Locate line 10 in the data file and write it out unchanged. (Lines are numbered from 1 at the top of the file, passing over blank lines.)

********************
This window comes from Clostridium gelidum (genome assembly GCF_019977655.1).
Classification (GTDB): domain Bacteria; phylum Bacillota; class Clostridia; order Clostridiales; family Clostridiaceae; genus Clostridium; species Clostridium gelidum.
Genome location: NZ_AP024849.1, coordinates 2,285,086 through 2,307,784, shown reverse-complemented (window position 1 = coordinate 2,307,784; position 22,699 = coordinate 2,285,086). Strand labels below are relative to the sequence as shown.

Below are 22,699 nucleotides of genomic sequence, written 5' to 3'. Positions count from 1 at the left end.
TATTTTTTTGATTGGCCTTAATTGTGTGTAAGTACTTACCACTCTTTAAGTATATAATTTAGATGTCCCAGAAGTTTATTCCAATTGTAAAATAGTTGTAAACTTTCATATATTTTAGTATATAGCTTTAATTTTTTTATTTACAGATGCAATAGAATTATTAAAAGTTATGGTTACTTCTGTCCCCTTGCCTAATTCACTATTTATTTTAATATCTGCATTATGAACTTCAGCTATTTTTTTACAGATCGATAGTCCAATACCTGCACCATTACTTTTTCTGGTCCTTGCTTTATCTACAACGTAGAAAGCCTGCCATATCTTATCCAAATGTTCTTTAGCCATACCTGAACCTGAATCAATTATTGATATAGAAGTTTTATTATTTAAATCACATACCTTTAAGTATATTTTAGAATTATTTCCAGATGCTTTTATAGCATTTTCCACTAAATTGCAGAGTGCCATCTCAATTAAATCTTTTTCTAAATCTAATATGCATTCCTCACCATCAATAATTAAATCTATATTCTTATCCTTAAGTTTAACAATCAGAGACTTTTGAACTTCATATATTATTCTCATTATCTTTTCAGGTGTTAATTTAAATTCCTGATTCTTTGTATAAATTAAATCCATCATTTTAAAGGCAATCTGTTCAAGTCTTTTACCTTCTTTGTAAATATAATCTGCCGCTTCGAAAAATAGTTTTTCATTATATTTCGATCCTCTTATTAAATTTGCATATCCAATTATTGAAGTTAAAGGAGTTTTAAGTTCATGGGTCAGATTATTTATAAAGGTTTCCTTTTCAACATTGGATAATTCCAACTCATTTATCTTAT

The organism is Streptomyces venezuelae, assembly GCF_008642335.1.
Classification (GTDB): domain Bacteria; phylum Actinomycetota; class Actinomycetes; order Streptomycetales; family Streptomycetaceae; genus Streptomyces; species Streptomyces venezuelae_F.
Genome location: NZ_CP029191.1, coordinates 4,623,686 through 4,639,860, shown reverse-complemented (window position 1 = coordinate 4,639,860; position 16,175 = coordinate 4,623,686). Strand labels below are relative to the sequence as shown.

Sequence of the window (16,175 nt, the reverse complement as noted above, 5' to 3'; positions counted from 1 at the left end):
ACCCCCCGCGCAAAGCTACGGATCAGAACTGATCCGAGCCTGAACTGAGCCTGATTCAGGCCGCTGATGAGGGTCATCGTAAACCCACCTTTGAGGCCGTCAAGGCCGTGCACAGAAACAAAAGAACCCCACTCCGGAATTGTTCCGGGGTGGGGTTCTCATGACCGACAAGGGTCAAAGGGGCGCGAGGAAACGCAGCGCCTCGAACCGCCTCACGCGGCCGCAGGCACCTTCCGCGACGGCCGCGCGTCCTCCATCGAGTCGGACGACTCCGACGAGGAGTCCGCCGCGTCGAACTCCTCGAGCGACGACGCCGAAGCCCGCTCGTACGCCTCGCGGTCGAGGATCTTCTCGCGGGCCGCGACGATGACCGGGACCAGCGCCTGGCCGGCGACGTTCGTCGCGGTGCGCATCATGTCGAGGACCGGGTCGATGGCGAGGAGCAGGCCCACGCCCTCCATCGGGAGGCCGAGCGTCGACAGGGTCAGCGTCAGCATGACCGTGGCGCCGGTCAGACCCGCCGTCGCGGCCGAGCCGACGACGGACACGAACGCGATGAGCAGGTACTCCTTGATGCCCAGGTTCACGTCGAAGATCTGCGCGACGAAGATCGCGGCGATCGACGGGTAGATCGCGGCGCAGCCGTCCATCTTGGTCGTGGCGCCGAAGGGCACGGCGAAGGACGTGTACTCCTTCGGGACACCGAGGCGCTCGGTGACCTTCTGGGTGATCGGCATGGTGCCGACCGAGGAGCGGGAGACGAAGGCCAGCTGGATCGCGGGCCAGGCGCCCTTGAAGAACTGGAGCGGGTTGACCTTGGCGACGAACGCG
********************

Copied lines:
ACCCCCCGCGCAAAGCTACGGATCAGAACTGATCCGAGCCTGAACTGAGCCTGATTCAGGCCGCTGATGAGGGTCATCGTAAACCCACCTTTGAGGCCGTCAAGGCCGTGCACAGAAACAAAAGAACCCCACTCCGGAATTGTTCCGGGGTGGGGTTCTCATGACCGACAAGGGTCAAAGGGGCGCGAGGAAACGCAGCGCCTCGAACCGCCTCACGCGGCCGCAGGCACCTTCCGCGACGGCCGCGCGTCCTCCATCGAGTCGGACGACTCCGACGAGGAGTCCGCCGCGTCGAACTCCTCGAGCGACGACGCCGAAGCCCGCTCGTACGCCTCGCGGTCGAGGATCTTCTCGCGGGCCGCGACGATGACCGGGACCAGCGCCTGGCCGGCGACGTTCGTCGCGGTGCGCATCATGTCGAGGACCGGGTCGATGGCGAGGAGCAGGCCCACGCCCTCCATCGGGAGGCCGAGCGTCGACAGGGTCAGCGTCAGCATGACCGTGGCGCCGGTCAGACCCGCCGTCGCGGCCGAGCCGACGACGGACACGAACGCGATGAGCAGGTACTCCTTGATGCCCAGGTTCACGTCGAAGATCTGCGCGACGAAGATCGCGGCGATCGACGGGTAGATCGCGGCGCAGCCGTCCATCTTGGTCGTGGCGCCGAAGGGCACGGCGAAGGACGTGTACTCCTTCGGGACACCGAGGCGCTCGGTGACCTTCTGGGTGATCGGCATGGTGCCGACCGAGGAGCGGGAGACGAAGGCCAGCTGGATCGCGGGCCAGGCGCCCTTGAAGAACTGGAGCGGGTTGACCTTGGCGACGAACGCG